Zaña that was

January 2nd, 2008

Competing with the Bosque de Pomac, in my opinion, as the most interesting place in Lambayeque are the ruins of Zaña. Refreshingly, these ruins are of a different kind to the ones you might be used to seeing while visiting Peru.

This once opulent colonial city was founded in 1563 and was populated by the elite of the Spanish arrivals. Trujillo had been founded and was growing well, as were the Spanish cities of Lambayeque and Piura to the north. In the Zaña valley things were just as good for the new arrivals. The Spanish settlers here put the 3,000 Chimú descendants in the region to work on the land as peasants; harvesting, collecting fruit and mining for gold and silver. There was never enough gold for a gold rush to occur, but the Spanish settlers did become very rich. Indigenous peasants were supplemented with African slaves as the city grew in size and population.

Zaña was laid out and built according to the established rules for the “colonisation of the Indias” of king Carlos V. that stated how a new city should be arranged. Zaña made some improvements though, building the roads wide enough so that two carts could pass at the same time. The growing town was also very religious. Four convents were built as well as four churches, all within a couple of blocks of the plaza.

As the city grew, as well as becoming rich through mining, the whole Chiclayo area became one of the most important agricultural centres in the vice royalty. Zaña, one hundred years after its foundation was now the most important city in the region and one of the most important in the Spanish empire. Even some of the elite of the first important city in the north, Trujillo, packed up and moved to fashionable Zaña.

Zaña had become the city of the Spanish rich. Exerting as much influence and controlling as much wealth as the famed City of Kings, imperial capital Lima. Lined with mansions, beautiful churches and splendid public buildings, Zaña was on course to perhaps become the future capital of Peru.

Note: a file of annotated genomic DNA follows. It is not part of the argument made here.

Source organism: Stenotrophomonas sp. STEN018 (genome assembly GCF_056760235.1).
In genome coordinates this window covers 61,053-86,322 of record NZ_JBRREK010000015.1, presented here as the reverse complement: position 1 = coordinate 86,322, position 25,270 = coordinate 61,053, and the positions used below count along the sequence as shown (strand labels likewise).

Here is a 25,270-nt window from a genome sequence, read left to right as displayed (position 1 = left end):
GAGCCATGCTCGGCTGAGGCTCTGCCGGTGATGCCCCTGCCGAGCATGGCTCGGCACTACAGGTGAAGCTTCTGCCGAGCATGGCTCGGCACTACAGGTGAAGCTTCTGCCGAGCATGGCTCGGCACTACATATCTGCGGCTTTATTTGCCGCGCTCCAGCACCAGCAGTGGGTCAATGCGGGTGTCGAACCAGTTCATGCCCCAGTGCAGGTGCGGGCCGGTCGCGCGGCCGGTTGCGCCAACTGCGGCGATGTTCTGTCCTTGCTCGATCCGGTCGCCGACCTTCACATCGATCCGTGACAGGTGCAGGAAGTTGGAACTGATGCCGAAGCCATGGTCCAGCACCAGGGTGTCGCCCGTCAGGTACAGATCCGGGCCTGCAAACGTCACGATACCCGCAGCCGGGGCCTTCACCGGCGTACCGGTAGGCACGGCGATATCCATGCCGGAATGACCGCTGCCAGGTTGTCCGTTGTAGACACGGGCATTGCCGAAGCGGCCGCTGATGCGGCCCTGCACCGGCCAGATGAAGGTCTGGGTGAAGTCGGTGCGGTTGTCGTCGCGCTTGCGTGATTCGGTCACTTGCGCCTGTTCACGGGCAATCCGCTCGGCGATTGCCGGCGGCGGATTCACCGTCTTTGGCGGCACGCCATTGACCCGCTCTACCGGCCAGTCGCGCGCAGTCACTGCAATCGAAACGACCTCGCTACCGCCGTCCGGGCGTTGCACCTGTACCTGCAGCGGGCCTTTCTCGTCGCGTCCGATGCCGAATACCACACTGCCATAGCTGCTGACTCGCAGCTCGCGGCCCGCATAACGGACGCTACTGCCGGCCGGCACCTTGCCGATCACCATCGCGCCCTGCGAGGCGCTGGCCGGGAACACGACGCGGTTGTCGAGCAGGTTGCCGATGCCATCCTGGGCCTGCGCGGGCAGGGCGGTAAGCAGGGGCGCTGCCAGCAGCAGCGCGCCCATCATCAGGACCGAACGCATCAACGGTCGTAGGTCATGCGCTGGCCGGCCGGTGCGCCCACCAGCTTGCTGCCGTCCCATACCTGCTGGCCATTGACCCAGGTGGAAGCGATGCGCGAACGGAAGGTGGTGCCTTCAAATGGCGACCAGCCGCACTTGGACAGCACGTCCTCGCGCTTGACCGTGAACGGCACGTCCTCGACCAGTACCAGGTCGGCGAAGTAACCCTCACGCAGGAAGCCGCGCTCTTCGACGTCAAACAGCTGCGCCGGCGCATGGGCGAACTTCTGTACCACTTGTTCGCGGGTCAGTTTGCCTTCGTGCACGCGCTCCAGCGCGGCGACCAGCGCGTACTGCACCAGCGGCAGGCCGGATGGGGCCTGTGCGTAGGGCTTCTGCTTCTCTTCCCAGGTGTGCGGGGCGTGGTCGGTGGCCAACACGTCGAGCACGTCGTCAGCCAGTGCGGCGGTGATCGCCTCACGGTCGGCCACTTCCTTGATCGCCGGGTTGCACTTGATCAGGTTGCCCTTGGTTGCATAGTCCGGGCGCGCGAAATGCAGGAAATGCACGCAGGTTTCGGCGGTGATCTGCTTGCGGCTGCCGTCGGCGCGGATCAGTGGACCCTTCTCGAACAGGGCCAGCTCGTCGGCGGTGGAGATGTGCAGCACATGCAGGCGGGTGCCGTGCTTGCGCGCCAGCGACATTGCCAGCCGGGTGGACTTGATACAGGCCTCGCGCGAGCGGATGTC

However, success soon turned to disaster.

Zaña’s wealth attracted trouble. Despite it being some distance from the coast, it wasn’t far enough to avoid suffering pirate attacks. In 1689 English pirate Edward Davis launched raids all along the South American coast. One of the cities he sacked was Zaña. The attack saw the city heavily damaged, with many killed and most of the Spanish population fleeing. The city never recovered and went into decline.

As the rich Spanish fled, many to Lambayeque, they left their property in control of their slaves. After decades of inhuman abuse, these slaves decided to make use of their new found freedom by the houses and contents left behind as their own. It wasn’t so much as a rebellion as no-one being around to tell them what to do. To the horror of the remaining Spanish families, now outnumbered by abandoned slaves, parties were held and long suppressed pagan rituals performed and songs sung.

Those few Spanish families who stayed around for the next 30 years were in for another shock. A sudden fall of rain caused by the El Niño phenomenon, and a large amount of rainfall in the Andes conspired to send a deluge of water rushing down the valley. This flash flood saw all the town’s mansions and houses destroyed and heavy brick buildings left in complete ruins. Rufugees once more fled to Lambayeque, leaving behind Zaña never to return.

The town was refounded two years later by freed slaves and the indigenous population and is still there today, 46km south of Chiclayo. Between what are now fields and small houses, the ruins of the churches of Zaña are an impressive site. It’s difficult to imagine you were once in a city rivalling colonial Trujillo and Lima. Today the town is home to a large black and mixed population and, like Chincha’s El Carmen in the south, a place to see preserved songs and dances of Afro-Peruvians.

Photos –

Tags: , , , , , , , , , ,